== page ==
At the start of the 20th century, women were still not allowed to go to official art schools. This exhibition shows how women artists, mostly based in Germany, made significant contributions to the development of modernism in art. Most people have heard of male artists like Picasso and Cezanne (currently on display at the Tate Modern) who pioneered the trend away from purely naturalistic depictions of reality.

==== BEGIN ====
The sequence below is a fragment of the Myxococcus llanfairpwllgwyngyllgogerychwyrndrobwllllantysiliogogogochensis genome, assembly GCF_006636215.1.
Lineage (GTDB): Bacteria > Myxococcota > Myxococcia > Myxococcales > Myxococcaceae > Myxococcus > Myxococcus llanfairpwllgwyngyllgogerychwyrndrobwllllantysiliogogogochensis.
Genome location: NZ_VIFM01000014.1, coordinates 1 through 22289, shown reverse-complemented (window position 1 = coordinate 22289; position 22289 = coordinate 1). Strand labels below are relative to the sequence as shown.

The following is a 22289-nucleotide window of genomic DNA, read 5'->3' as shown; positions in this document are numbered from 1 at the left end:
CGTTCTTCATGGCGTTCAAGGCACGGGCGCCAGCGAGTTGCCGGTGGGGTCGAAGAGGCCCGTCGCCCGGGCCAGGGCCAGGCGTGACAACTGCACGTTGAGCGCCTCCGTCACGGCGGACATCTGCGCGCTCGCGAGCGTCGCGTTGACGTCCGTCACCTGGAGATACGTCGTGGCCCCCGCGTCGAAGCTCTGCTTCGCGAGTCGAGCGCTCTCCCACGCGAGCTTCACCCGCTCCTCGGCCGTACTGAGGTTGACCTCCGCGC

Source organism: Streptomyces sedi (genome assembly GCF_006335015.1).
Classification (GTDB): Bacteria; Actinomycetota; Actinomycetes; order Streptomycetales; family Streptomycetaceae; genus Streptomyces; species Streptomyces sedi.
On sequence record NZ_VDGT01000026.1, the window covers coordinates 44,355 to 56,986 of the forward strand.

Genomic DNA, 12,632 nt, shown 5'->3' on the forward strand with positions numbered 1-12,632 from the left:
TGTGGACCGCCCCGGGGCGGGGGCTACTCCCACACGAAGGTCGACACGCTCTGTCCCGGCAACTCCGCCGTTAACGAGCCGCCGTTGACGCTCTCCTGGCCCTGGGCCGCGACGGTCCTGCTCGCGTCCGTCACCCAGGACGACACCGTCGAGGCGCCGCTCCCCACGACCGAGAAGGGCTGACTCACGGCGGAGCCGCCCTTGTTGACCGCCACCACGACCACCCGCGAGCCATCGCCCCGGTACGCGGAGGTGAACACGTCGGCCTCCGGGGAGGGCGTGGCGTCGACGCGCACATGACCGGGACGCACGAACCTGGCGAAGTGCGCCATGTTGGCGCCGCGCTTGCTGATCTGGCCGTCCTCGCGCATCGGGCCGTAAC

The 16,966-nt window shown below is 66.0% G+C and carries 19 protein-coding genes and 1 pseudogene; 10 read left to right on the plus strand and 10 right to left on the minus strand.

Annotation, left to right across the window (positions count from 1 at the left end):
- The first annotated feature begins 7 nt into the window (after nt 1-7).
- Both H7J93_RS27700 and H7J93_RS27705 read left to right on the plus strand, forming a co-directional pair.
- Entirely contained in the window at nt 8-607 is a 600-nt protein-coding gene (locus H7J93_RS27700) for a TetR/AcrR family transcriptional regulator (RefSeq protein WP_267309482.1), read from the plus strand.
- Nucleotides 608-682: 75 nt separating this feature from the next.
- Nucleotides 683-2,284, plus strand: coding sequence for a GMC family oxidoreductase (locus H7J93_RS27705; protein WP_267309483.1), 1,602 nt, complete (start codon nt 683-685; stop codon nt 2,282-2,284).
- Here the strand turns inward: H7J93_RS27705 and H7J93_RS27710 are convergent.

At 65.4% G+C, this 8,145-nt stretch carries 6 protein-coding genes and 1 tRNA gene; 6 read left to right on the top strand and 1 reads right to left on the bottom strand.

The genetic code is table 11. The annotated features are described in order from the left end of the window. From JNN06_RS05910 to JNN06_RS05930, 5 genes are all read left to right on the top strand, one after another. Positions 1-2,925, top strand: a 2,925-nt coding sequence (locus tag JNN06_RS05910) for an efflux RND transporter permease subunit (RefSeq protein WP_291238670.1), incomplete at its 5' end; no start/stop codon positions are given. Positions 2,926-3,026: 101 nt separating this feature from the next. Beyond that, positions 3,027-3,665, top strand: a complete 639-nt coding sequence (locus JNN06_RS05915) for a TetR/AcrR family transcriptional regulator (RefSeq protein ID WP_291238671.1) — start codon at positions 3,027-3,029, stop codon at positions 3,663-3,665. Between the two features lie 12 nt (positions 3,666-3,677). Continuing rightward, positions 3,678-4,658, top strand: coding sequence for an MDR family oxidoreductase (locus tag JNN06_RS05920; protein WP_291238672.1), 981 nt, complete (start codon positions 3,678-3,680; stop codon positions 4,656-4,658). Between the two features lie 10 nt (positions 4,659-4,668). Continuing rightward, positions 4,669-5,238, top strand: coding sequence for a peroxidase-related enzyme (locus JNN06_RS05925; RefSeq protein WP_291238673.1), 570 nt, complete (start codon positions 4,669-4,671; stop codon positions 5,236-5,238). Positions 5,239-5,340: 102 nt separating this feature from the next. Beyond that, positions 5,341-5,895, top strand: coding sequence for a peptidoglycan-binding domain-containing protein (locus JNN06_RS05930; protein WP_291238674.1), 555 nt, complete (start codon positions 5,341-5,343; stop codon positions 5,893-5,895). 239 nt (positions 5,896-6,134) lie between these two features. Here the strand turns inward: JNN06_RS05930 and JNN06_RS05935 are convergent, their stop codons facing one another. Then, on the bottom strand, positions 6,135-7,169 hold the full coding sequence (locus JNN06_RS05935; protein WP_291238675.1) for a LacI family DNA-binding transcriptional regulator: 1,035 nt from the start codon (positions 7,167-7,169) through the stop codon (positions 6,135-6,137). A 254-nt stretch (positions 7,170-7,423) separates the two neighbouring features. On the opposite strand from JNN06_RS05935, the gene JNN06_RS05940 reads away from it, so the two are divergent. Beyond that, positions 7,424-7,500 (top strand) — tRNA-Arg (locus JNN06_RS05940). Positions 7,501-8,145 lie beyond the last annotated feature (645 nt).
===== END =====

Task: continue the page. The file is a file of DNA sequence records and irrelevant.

Influenced by the new thinking of Freud on the sub-conscious and the development of photography and non-Western artistic forms, artists developed a new way of looking at the world. Cubism attempted to depict multiple dimensions while breaking down perspective conventions. Impressionists got out of the studio and used new ways to paint with brushes to show how light and nature looked. Expressionism was the next radical movement away from strictly representational art. Using strong colours and bold lines, it put heightened inner emotions on the canvas. The women in this exhibition embraced this new way of creating.